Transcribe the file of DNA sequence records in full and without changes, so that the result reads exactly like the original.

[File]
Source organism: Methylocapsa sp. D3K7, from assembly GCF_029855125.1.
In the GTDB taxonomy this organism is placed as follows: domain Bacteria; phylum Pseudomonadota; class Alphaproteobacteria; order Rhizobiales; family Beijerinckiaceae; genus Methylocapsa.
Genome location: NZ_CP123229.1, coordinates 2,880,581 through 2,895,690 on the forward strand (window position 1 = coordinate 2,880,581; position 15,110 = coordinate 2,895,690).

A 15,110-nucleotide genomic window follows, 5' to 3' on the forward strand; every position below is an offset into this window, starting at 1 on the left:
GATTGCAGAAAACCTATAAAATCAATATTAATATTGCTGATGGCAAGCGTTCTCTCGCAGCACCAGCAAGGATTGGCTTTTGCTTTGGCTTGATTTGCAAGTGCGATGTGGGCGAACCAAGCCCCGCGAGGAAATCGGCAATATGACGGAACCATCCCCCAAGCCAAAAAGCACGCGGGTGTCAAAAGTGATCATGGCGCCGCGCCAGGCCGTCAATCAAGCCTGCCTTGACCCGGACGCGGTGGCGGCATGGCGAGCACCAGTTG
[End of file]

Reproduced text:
Source organism: Methylocapsa sp. D3K7, from assembly GCF_029855125.1.
In the GTDB taxonomy this organism is placed as follows: domain Bacteria; phylum Pseudomonadota; class Alphaproteobacteria; order Rhizobiales; family Beijerinckiaceae; genus Methylocapsa.
Genome location: NZ_CP123229.1, coordinates 2,880,581 through 2,895,690 on the forward strand (window position 1 = coordinate 2,880,581; position 15,110 = coordinate 2,895,690).

A 15,110-nucleotide genomic window follows, 5' to 3' on the forward strand; every position below is an offset into this window, starting at 1 on the left:
GATTGCAGAAAACCTATAAAATCAATATTAATATTGCTGATGGCAAGCGTTCTCTCGCAGCACCAGCAAGGATTGGCTTTTGCTTTGGCTTGATTTGCAAGTGCGATGTGGGCGAACCAAGCCCCGCGAGGAAATCGGCAATATGACGGAACCATCCCCCAAGCCAAAAAGCACGCGGGTGTCAAAAGTGATCATGGCGCCGCGCCAGGCCGTCAATCAAGCCTGCCTTGACCCGGACGCGGTGGCGGCATGGCGAGCACCAGTTG